The Key Lesson Learned From the Steely Dan Estate Lawsuit
It was already a rough year for Steely Dan fans: Walter Becker, the band’s co-founder and guitarist, died in early September. Now the surviving member, Donald Fagen, is embroiled in a complicated legal feud with Becker’s estate.
At the center of the suit is a buy/sell agreement signed in 1972, the year the band formed, which stated that upon the death or departure of a Steely Dan bandmember, the group would purchase that member’s shares. By 1975 Steely Dan was effectively a duo, with Becker and Fagen accompanied by session musicians.
Fagen’s suit is apparently an effort to head off a move from Becker’s estate: He alleges that four days after Becker’s death from esophageal cancer on September 3, he received a letter that said: “We wanted to put you on notice that the Buy/Sell Agreement dated as of October 31, 1972 is of no force or effect.” The letter also reportedly demanded that Becker’s widow, Delia, be appointed a director or officer of the group, and that she was entitled to 50 percent ownership of Steely Dan.
The buy/sell agreement, if enforceable, would entitle Fagen to purchase Becker’s 50% ownership of the band and, therefore, be the sole owner and retain 100% control of the band. While Becker’s estate says the suit is “riddled with half-truths and omissions,” and regardless of the ultimate outcome of this dispute, there is a lesson both aspiring bands and entrepreneurs can learn from this story:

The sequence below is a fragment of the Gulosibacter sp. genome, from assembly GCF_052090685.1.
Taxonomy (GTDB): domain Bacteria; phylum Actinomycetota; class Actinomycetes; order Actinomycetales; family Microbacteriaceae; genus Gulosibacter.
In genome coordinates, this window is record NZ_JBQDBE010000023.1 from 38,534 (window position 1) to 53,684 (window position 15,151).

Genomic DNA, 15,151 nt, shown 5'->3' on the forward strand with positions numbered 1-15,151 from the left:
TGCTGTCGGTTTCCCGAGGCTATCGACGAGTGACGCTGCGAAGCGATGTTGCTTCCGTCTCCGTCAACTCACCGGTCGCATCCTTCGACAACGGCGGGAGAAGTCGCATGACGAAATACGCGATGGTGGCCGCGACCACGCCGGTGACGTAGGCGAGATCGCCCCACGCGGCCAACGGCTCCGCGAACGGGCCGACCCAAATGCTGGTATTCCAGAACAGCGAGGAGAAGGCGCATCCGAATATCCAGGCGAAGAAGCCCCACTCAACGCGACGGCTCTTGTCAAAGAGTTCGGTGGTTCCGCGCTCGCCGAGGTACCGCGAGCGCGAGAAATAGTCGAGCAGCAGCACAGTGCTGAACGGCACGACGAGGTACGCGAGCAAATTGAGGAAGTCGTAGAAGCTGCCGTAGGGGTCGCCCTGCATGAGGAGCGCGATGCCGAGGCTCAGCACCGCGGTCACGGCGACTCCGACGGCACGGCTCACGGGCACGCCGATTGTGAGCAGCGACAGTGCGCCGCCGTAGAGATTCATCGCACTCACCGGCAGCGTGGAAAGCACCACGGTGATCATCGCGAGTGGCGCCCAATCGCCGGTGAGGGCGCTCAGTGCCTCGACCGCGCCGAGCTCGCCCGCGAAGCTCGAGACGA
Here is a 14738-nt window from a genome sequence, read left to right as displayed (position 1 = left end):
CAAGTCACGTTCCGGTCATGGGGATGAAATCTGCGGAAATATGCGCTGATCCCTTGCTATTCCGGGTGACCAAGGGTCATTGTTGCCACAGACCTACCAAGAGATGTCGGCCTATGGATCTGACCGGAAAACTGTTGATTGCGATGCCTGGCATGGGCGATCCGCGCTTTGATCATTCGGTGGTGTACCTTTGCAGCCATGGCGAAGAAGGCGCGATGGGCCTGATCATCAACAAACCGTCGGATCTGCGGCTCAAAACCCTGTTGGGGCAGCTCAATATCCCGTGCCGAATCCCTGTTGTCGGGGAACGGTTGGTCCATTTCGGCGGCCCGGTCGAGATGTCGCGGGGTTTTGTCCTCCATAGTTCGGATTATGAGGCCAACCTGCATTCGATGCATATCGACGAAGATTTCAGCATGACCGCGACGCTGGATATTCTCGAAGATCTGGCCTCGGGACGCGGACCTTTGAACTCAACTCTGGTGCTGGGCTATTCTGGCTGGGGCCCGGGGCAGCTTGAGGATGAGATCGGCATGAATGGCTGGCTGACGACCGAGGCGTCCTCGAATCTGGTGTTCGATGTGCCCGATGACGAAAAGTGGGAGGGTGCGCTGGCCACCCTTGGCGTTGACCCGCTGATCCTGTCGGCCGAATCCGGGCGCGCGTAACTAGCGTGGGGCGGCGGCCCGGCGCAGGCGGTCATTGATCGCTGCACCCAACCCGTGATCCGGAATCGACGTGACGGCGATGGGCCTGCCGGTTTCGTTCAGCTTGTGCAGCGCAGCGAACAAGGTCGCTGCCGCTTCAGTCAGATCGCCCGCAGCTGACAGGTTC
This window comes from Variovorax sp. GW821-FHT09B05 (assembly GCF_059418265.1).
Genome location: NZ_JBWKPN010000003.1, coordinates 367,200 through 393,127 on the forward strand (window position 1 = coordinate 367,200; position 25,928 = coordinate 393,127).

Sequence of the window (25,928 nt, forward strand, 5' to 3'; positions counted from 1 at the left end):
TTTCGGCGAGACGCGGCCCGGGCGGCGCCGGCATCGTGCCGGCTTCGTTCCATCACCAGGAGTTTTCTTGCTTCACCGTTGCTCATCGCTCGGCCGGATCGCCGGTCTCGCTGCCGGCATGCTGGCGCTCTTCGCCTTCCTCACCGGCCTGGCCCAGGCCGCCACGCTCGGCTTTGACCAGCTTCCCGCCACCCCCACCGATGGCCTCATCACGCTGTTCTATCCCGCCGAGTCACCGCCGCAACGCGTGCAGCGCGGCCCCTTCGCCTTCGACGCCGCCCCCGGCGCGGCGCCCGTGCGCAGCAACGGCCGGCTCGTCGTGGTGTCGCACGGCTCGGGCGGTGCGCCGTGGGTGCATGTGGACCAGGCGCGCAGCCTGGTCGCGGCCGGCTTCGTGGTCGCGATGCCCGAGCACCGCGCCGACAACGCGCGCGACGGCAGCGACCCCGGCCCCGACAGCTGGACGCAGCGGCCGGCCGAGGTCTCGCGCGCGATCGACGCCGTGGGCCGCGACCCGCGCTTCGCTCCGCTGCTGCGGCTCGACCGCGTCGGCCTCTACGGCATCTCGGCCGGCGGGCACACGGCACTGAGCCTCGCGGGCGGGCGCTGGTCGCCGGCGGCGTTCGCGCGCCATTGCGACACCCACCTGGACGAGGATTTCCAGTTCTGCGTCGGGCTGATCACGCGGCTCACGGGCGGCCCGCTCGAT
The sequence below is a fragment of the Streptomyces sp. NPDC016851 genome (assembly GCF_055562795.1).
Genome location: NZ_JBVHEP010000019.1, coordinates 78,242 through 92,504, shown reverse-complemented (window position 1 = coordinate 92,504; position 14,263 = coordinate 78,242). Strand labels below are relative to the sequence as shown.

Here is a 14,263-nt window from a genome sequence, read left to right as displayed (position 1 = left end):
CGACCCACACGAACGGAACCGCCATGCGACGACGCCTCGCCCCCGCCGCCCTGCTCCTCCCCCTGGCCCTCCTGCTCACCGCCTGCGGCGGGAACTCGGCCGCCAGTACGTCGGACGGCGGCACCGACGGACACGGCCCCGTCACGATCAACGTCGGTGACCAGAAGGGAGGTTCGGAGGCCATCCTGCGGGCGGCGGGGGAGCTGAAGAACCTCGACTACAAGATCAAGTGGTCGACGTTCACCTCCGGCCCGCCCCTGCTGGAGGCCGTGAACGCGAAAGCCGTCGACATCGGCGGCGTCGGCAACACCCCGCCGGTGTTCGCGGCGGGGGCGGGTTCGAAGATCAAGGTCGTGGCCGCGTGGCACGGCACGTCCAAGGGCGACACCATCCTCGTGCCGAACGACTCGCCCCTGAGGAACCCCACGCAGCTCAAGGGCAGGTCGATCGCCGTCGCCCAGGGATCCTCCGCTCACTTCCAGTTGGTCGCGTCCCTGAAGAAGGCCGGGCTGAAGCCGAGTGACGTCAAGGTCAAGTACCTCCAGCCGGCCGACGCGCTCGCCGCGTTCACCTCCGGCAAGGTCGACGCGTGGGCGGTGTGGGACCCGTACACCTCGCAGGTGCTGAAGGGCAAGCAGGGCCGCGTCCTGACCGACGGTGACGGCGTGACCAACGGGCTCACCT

Estate/Legacy Plans Need To Be Updated Frequently. The buy/sell agreement in question in the Steely Dan lawsuit was apparently executed just before the release of their first album. In other words, it was done when Steely Dan was relatively unknown and had not achieved international success or amassed such a large catalog of music and other properties and rights. At the time, it was a fairly forward-thinking move (most bands have no agreements in place when they first start out). The problem is, however, it was never updated. The structure and governing documents through which a band (or any organization) operates need to be treated as a plan that can and will evolve over time as the band itself evolves. A legacy plan requires continual oversight and must be proactively implemented on an ongoing basis to truly work in the best interest of all parties involved. Bottom line: having an agreement that is 45 years old still govern any type of relationship is usually not a good idea.
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